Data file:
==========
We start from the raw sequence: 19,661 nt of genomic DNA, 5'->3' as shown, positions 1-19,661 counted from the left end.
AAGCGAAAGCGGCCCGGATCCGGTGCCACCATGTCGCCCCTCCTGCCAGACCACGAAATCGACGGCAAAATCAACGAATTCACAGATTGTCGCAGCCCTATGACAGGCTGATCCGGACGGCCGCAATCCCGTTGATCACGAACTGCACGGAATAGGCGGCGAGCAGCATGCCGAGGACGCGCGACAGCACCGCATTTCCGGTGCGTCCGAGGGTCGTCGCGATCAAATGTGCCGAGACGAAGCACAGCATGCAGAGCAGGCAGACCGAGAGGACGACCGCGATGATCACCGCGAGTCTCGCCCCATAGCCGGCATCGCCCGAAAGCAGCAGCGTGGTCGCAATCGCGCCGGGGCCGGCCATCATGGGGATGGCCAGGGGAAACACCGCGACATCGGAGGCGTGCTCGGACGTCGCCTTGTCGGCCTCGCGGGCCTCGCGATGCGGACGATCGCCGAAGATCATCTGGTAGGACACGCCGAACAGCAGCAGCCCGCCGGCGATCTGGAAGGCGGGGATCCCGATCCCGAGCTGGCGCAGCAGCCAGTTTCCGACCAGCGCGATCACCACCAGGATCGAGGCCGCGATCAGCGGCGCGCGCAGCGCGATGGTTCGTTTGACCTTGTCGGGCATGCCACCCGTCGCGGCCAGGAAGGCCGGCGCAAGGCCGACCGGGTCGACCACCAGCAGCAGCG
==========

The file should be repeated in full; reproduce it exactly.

We start from the raw sequence: 19,661 nt of genomic DNA, 5'->3' as shown, positions 1-19,661 counted from the left end.
AAGCGAAAGCGGCCCGGATCCGGTGCCACCATGTCGCCCCTCCTGCCAGACCACGAAATCGACGGCAAAATCAACGAATTCACAGATTGTCGCAGCCCTATGACAGGCTGATCCGGACGGCCGCAATCCCGTTGATCACGAACTGCACGGAATAGGCGGCGAGCAGCATGCCGAGGACGCGCGACAGCACCGCATTTCCGGTGCGTCCGAGGGTCGTCGCGATCAAATGTGCCGAGACGAAGCACAGCATGCAGAGCAGGCAGACCGAGAGGACGACCGCGATGATCACCGCGAGTCTCGCCCCATAGCCGGCATCGCCCGAAAGCAGCAGCGTGGTCGCAATCGCGCCGGGGCCGGCCATCATGGGGATGGCCAGGGGAAACACCGCGACATCGGAGGCGTGCTCGGACGTCGCCTTGTCGGCCTCGCGGGCCTCGCGATGCGGACGATCGCCGAAGATCATCTGGTAGGACACGCCGAACAGCAGCAGCCCGCCGGCGATCTGGAAGGCGGGGATCCCGATCCCGAGCTGGCGCAGCAGCCAGTTTCCGACCAGCGCGATCACCACCAGGATCGAGGCCGCGATCAGCGGCGCGCGCAGCGCGATGGTTCGTTTGACCTTGTCGGGCATGCCACCCGTCGCGGCCAGGAAGGCCGGCGCAAGGCCGACCGGGTCGACCACCAGCAGCAGCG